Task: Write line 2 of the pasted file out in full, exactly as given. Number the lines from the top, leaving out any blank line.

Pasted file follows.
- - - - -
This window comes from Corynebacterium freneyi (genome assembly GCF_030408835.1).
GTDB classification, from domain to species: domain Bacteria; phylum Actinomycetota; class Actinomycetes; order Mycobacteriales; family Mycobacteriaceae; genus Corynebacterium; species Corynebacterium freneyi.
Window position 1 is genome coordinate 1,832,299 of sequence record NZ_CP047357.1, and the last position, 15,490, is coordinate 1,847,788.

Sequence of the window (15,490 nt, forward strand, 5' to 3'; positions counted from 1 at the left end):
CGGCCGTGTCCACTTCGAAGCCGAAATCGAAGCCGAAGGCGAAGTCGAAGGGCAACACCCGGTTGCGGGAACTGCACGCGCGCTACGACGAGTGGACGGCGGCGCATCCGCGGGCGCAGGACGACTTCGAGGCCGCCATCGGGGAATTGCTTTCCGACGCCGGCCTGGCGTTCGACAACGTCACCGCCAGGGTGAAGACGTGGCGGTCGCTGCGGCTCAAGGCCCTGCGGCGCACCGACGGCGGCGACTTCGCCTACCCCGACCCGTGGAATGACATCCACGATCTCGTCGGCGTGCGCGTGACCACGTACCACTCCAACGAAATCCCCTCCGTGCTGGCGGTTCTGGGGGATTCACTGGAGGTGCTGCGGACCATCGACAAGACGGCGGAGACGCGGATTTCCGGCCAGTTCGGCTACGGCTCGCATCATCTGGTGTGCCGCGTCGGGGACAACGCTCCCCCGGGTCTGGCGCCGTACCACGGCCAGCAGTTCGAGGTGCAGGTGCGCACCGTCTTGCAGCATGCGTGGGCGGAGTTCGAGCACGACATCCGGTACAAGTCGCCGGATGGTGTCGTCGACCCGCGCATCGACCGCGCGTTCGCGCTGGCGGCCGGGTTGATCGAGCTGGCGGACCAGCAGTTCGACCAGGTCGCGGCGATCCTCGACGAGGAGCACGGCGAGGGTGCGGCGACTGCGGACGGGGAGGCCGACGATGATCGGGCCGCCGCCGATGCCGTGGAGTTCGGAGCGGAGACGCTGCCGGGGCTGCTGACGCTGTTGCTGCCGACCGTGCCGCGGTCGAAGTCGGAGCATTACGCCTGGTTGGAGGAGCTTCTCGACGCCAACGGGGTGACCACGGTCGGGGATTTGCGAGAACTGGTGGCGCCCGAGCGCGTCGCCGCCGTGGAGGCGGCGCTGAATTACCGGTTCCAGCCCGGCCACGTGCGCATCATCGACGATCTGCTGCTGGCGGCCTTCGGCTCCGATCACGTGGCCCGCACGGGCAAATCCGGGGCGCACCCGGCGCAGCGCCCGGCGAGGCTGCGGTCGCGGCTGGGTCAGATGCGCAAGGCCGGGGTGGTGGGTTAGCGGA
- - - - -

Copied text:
GTDB classification, from domain to species: domain Bacteria; phylum Actinomycetota; class Actinomycetes; order Mycobacteriales; family Mycobacteriaceae; genus Corynebacterium; species Corynebacterium freneyi.